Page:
Of course images matter. They don't only amuse; they cultivate coarseness and stupidity and bad ideas. Virtually everyone in America gives over thousands of hours annually to the delectation of mass-manufactured icons, helping convert vast reaches of social life into entertainment, qualifying and disqualifying politicians, making Larry King a port of political entry, Rush Limbaugh a public voice, and the network news a judge of who among the world's insulted and injured deserve help. Over years of unrelenting exposure, a cavalcade of stereotypes manufactured for profit helps reinforce bad as well as good ideas of how certain people are supposed to look, talk, and think. They reinforce popular ideas about women, blacks, gays, Iraqis, Somalis. They degrade our public space and popularize idiocies of a thousand kinds. They set agendas. As great quantities of research have demonstrated, they may not tell people what to think, but most of the time they do succeed in telling most people what to think about. And these days, one thing they are telling people to think about is media violence.

In our time, the preoccupation with images, a necessary component of politics, has swollen into a surrogate for serious politics. This is particularly so on the left, helplessly self-fragmented these days into clans obsessed with their singular rectitude and victimization. But whatever the Left is, one thing is certain: it cannot dispense with a democratic faith. To assume that the main obstacles to equality and justice and domestic tranquillity are irresistible media is to paint oneself into a corner. The people to whom one wants to appeal are seen as nothing but marionettes. Rancor and futility sprout in that corner, but nothing else.

There is no space here to address properly the plague of real-world violence. But let that discussion proceed with proper respect for the gravity of the situation. As for media violence, let it be criticized for the right reasons and in the right spirit. To be loathsome, popular culture doesn't have to be murderous. To disapprove of media violence, we don't need a threat of government action to rectify morals by fiat. The proper disapproval would have recourse to categories of judgment that make Americans nervous: aesthetic and moral standards and the intersection of the two. The democracy of taste has not been hospitable to judgments of this order. We aren't content to condemn trash on the grounds that it is stupid, wasteful, morally bankrupt; that it coarsens taste; that it shrivels the capacity to feel and know the whole of human experience.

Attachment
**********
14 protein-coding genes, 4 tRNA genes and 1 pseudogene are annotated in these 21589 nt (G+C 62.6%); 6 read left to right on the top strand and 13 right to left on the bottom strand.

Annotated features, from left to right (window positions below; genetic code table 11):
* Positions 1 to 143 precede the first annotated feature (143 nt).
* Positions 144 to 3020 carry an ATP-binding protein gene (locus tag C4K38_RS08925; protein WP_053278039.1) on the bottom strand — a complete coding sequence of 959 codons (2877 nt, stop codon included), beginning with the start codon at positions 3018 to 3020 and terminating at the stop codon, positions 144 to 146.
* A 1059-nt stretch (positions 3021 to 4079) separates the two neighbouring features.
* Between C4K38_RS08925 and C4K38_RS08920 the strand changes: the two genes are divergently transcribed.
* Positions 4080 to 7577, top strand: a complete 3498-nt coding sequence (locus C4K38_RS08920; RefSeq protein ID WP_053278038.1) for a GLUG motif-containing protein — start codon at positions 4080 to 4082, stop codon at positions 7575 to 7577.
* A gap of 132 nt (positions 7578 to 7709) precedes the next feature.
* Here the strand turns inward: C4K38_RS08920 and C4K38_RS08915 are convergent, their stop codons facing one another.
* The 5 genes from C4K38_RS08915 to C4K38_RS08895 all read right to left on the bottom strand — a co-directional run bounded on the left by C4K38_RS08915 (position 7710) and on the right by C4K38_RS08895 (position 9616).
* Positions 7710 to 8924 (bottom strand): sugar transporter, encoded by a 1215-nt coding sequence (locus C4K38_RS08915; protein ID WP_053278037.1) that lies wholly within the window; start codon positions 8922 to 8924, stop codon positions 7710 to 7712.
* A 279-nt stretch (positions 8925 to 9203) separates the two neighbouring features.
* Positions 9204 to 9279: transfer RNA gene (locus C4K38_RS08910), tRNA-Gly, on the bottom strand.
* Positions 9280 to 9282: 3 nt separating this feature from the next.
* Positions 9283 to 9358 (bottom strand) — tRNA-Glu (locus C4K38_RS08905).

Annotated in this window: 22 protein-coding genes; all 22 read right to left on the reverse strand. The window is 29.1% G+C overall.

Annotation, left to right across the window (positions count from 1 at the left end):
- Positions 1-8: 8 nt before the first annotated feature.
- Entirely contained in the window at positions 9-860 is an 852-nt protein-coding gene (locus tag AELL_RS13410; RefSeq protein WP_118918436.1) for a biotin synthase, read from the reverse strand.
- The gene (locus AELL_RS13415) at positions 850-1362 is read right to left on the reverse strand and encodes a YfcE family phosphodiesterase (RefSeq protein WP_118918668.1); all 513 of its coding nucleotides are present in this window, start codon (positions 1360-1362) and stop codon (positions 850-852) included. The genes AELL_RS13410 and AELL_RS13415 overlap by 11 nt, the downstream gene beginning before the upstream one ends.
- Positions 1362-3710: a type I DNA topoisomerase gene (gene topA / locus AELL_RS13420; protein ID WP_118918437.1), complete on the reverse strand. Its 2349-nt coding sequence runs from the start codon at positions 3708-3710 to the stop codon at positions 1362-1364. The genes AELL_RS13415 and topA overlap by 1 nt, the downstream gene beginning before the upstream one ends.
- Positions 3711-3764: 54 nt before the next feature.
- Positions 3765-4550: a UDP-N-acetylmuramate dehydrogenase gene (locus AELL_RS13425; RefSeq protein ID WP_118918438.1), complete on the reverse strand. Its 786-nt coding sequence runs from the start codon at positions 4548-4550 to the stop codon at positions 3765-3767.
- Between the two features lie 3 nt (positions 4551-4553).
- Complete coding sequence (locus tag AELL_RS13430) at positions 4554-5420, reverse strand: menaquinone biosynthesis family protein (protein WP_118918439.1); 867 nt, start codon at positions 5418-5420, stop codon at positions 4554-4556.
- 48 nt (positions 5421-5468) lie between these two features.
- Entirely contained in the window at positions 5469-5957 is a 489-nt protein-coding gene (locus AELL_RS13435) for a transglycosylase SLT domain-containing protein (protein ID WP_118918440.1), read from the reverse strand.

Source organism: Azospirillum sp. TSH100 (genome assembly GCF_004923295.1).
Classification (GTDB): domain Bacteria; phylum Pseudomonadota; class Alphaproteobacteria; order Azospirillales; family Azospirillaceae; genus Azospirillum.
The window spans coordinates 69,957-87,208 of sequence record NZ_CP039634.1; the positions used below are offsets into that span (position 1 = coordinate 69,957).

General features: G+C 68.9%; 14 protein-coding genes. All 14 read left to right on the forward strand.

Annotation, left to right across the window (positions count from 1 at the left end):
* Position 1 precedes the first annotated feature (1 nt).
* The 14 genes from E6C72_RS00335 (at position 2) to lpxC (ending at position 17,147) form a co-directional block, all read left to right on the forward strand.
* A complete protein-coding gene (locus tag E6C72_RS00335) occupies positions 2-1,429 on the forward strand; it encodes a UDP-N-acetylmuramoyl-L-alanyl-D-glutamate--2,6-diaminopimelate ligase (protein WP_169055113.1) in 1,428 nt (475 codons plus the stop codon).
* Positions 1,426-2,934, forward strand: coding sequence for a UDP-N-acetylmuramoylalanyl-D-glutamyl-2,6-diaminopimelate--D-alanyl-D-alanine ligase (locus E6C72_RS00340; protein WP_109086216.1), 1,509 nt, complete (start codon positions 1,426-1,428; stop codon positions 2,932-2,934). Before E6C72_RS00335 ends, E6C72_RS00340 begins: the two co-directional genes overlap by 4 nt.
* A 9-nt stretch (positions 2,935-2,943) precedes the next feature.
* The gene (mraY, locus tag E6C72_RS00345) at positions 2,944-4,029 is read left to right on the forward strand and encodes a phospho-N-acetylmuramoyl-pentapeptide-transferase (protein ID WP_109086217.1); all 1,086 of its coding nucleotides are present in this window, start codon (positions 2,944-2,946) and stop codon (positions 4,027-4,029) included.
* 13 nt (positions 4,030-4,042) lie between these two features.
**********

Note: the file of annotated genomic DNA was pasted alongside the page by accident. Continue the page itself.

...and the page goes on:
Let a thousand criticisms bloom. Let reformers flood the networks and cable companies and, yes, advertisers, with protests against the gross overabundance of the stupid, the tawdry, and the ugly. Let them demand of local TV stations that the news cameras find something else to photograph besides corpses. To the Hollywood defense that Shakespeare also piled the stage with bodies, let reformers reply that Timon of Athens was not piped into the living room several times nightly, that revenge plays were not filling the seats of the Globe Theatre during the rest of the day-- not to mention every other theater as well--and that close-ups of Elizabethan sword thrusts and resultant gore were not available in living color. If it be objected that Goethe's Sorrows of Young Werther may have prompted more than one suicide by a spurned lover, as did Pablo Neruda's Twenty Love Poems and a Desperate Song, or that more than one nineteenth century Russian youth (not to mention Ted Bundy, or so he claimed) learned murderous technique from Crime and Punishment, let reformers ask whether the questioner seriously asks us to rank the makers of The Texas Chainsaw Massacre with Goethe, Neruda, or Dostoevski, and if the answer is yes, let that serve as the cinching of the case as to what television has done to popular culture.

Not least, let the reformers not only turn off the set, but criticize the form of life that has led so many to turn, and keep, it on.